Leah Alexander is a visionary. She isn’t easily impressed by design trends, and she will tell you. As the founder of Beauty Is Abundant, which is a full-service interior design firm based in Atlanta, Alexander helps people not only create everlasting moments for their homes, but also fall in love with their space.
Alexander wants homeowners to buy with intention, preserve quality and understand the measurements of decor pieces, so that they can find the perfect furniture for their homes. In a recent interview with Alexander, she talked about decor trends, wellness, decluttering and how to make a grand impression with your home’s entryway. Alexander also highlighted some Black interior design firms that everyone should be familiar with.
View this post on Instagram
Home & Texture: Have you heard of the latest trend “tidycore”? It’s a trend where people buy lots of organizers to camouflage their clutter. What do you think of it, and what are the best ways to declutter your home?
Leah Alexander: Anything interior design related that ends in “core” is a pass for me. It’s kind of the buzzy equivalent of fast fashion and an attempt to boost consumerism. I would say buy less, including less organizational tools. Buy less, donate and purge.
When you do buy, [do so] with intention. Those are the best ways to declutter. Storage is so important, but when you have more things than you need [or] more things [than] the space can accommodate, there will be clutter.
H&T: What’s an overrated home trend?
LA: A home trend that I’m seeing is this gorgeous natural stone called Calcatta Viola. This is one of the construction-related installed hard surfaces within the home, but Calcatta Viola is the stunning marble. At my firm, we call it the “Instagram marble” because out of all of the stunning natural stone and quartz options, this one has been done to death. We want something more timeless and less repeatable [because] there’s just so much of it out there.
View this post on Instagram
H&T: What should active homebuyers preserve in an older home and what they should rehab?
LA: I would say never cover brick, and avoid painting it. I would discourage ripping up salvageable hardwood. I would avoid damaging or ripping up intricate wall molding or crown detail, like baseboards or anything intricate, especially when realtors tell you it’s an original to the home.
H&T: What do you enjoy seeing in homeowners backyards for the season and what do you feel are must-haves?
LA: I love seeing outdoor furniture that almost looks like it could be inside, [and] that is going to perform throughout the seasons. We recently did a roof terrace in Atlanta, and we had this stunning sectional sofa that was outdoor performance fabric, but truly looked like it could be in this client’s primary living room.
It just adds so much timelessness. There’s a maturity to it instead of your plastic folding chairs [or] your plastic lawn chairs that’s giving more like a red cup kind of summer. If you buy outdoor furniture, [then make sure it] looks like a true outdoor livable dining room that facilitates that indoor-outdoor living, instead of things that kind of feel disposable.
View this post on Instagram
H&T: Who are some of your favorite Black interior designers and brands?
LA: There are only 2 percent of [Black-owned interior design firms] in the industry. For me, I’m passionate about bigging up other Black interior designers. Brigette Romanek is one of my absolute favorites. She recently had a project on the cover of Architectural Digest, and she’s really elegant [and] smart designer. My friend, Adair Curtis, of JSN studio has a phenomenal design approach. It’s elegant and elevated in terms of home decor art.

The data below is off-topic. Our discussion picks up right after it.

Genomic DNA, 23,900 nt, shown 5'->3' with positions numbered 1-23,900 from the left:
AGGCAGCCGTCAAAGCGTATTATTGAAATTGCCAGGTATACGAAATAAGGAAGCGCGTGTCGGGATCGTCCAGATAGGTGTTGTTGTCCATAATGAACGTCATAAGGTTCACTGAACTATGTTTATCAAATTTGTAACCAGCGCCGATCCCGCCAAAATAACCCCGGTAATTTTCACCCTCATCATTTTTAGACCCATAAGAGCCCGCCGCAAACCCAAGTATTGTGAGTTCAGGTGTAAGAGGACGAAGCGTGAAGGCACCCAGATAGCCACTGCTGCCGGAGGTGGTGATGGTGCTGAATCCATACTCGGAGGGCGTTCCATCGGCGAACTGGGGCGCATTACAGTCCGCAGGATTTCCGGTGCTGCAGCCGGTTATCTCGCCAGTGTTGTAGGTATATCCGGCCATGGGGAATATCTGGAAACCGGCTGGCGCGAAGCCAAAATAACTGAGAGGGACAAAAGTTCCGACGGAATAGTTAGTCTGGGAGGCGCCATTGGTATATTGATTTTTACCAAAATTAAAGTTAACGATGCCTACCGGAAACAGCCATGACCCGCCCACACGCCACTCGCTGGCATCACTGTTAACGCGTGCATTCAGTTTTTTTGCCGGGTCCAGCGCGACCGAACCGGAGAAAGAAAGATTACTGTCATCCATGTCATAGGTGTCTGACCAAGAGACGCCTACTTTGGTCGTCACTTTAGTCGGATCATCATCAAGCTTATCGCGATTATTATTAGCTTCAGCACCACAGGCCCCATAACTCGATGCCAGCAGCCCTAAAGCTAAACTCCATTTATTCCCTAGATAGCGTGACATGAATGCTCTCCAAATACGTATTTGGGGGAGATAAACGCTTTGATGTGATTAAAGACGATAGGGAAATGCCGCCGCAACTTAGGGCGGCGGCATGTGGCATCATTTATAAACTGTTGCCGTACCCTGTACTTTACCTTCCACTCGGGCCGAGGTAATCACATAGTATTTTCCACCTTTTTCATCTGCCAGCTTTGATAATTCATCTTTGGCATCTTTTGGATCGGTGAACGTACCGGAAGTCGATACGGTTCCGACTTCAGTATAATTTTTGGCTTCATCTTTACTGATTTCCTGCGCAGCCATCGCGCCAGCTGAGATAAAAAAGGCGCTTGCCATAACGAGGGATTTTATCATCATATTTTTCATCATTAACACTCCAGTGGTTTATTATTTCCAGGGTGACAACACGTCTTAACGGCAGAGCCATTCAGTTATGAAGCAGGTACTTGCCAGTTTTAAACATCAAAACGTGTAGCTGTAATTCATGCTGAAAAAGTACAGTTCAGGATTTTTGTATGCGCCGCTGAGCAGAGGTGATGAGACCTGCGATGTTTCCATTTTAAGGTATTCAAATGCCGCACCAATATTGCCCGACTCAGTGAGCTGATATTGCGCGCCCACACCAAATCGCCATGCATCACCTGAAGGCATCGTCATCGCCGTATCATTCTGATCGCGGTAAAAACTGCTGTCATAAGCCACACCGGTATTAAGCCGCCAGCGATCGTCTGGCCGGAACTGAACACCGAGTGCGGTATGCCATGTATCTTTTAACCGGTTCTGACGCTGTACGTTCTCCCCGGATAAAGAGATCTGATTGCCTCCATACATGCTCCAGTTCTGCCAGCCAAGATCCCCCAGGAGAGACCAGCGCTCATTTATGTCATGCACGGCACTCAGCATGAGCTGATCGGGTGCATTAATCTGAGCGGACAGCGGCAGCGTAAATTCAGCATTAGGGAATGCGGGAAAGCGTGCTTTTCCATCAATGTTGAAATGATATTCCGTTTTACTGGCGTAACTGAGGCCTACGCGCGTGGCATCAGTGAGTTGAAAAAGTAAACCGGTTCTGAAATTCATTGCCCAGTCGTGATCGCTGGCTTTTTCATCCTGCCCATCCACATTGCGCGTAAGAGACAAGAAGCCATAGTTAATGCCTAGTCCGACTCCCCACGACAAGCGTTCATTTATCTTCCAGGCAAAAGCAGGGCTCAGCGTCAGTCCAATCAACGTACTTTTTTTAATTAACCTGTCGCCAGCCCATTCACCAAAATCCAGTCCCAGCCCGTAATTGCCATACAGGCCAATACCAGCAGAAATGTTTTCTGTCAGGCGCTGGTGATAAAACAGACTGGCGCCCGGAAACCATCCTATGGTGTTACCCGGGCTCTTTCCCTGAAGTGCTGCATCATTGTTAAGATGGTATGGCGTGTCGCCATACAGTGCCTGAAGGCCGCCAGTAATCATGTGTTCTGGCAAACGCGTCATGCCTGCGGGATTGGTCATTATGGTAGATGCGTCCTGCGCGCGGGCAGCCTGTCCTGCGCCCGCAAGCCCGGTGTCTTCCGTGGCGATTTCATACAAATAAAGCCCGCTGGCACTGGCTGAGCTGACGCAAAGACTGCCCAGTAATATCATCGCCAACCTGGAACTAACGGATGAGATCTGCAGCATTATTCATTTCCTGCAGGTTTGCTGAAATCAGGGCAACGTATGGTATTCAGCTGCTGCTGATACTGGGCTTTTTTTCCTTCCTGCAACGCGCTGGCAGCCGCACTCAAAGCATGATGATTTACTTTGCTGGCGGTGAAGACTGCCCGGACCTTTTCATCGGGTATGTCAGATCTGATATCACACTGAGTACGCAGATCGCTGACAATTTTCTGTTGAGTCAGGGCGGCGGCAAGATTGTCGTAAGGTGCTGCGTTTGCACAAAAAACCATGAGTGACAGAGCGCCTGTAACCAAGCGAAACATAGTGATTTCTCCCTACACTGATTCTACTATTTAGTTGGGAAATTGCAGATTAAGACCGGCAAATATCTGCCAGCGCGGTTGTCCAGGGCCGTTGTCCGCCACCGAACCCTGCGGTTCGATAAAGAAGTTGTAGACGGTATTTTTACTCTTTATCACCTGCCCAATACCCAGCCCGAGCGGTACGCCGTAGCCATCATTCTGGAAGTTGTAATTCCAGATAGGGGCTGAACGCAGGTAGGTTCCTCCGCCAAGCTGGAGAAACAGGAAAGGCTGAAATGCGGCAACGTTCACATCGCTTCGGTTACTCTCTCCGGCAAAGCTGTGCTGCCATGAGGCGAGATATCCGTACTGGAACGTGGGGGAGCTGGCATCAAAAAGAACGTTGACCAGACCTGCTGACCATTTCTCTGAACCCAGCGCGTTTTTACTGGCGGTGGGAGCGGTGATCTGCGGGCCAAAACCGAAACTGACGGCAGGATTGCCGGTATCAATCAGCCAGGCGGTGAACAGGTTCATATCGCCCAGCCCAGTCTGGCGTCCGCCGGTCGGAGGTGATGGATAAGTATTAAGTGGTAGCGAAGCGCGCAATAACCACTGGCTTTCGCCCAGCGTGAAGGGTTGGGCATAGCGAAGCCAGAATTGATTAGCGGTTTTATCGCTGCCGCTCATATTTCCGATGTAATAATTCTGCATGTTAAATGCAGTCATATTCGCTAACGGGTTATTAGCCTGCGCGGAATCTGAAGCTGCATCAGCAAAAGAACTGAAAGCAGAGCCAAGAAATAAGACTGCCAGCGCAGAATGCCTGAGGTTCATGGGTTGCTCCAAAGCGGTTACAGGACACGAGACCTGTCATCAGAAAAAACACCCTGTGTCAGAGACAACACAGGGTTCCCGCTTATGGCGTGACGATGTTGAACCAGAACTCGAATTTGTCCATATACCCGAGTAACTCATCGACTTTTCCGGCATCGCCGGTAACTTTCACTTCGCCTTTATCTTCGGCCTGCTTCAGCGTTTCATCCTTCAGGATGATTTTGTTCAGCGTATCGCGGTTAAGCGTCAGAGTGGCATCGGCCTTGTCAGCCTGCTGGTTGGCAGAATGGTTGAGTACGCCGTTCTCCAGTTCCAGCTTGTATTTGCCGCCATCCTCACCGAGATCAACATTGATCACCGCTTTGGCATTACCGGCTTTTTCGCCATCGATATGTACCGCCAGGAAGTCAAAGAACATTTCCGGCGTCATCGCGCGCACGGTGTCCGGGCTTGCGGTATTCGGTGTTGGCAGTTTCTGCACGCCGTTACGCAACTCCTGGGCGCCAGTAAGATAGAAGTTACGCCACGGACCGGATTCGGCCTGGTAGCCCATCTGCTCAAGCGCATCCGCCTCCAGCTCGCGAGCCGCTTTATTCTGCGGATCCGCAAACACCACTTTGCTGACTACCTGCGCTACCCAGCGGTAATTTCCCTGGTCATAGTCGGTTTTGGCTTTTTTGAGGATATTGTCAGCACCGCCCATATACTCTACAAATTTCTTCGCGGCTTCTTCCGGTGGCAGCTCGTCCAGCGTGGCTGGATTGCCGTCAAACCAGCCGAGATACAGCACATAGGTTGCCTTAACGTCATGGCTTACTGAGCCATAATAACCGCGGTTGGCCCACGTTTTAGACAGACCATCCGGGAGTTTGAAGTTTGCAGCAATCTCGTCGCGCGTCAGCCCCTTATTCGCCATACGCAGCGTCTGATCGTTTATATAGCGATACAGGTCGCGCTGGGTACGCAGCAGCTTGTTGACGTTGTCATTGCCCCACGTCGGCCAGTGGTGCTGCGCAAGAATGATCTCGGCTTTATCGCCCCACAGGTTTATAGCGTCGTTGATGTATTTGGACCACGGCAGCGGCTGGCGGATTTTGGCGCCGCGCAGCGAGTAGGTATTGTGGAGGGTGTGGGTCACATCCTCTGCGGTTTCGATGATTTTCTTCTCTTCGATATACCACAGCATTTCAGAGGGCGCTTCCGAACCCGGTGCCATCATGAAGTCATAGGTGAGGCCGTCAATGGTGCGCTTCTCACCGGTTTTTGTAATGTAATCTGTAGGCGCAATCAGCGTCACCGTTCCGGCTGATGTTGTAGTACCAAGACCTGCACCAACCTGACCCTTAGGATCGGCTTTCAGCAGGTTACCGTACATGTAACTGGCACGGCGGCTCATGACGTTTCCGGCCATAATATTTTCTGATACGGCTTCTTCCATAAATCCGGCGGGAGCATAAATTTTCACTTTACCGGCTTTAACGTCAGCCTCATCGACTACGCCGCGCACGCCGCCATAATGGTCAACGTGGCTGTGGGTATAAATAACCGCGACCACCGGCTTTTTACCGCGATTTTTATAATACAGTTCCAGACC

I’m [also] loving a company called Effortless Composition. I bought some ceramic pieces that are unusual styling bowls that I filed into the shoot. Lizzette Monet is one of my favorite sources for pillows for the home. Also, K-apostrophe is an LA-based artist who has artwork for the wall, but then she also has blankets.
H&T: Can you explain your design style in three words.
LA: I would say [my] design style [is] dialed in, expansive and fresh.
H&T: How would you finish this sentence: “All homes should have a …”?
LA: An entryway moment for entry and exit. I would recommend a premiere mirror or some sort of shelf or hooks. You just need something for your things when you enter the door.
We all have things: mail, dog leashes, keys, groceries, purses, etc. You want some sort of organization there, and if you can, place a console table or a lamp [there] for nice coziness. Having a lamp on to welcome guests is a nice warm welcome. Being thoughtful about that entryway moment is going to make how you feel when you leave your home and how you feel when you come back.
This article has been edited and condensed for length and clarity.
- 1It’s Black Business Month, So Let’s Go Shopping and #BuyBlack!
- 2These Home Decor Items Will Instantly Make Your Space Look Outdated
- 3Black-Owned Home Decor Stores To Support Across the United States
- 47 Black and Multicultural Designers To Follow For Design Inspo
- 5A Look Inside Elon Musk's Tiny $50,000 House
by Erika Hardison | March 13, 2023
Whether it’s luxury or ease, every area of your home should be as fabulous and unique as you.
by Kelsey Marie | April 27, 2023
FOLLOW ALONG ON INSTAGRAM
Find us on social for more home inspiration where culture, personal style, and sophisticated shopping intersect to help you create a home where you love to live.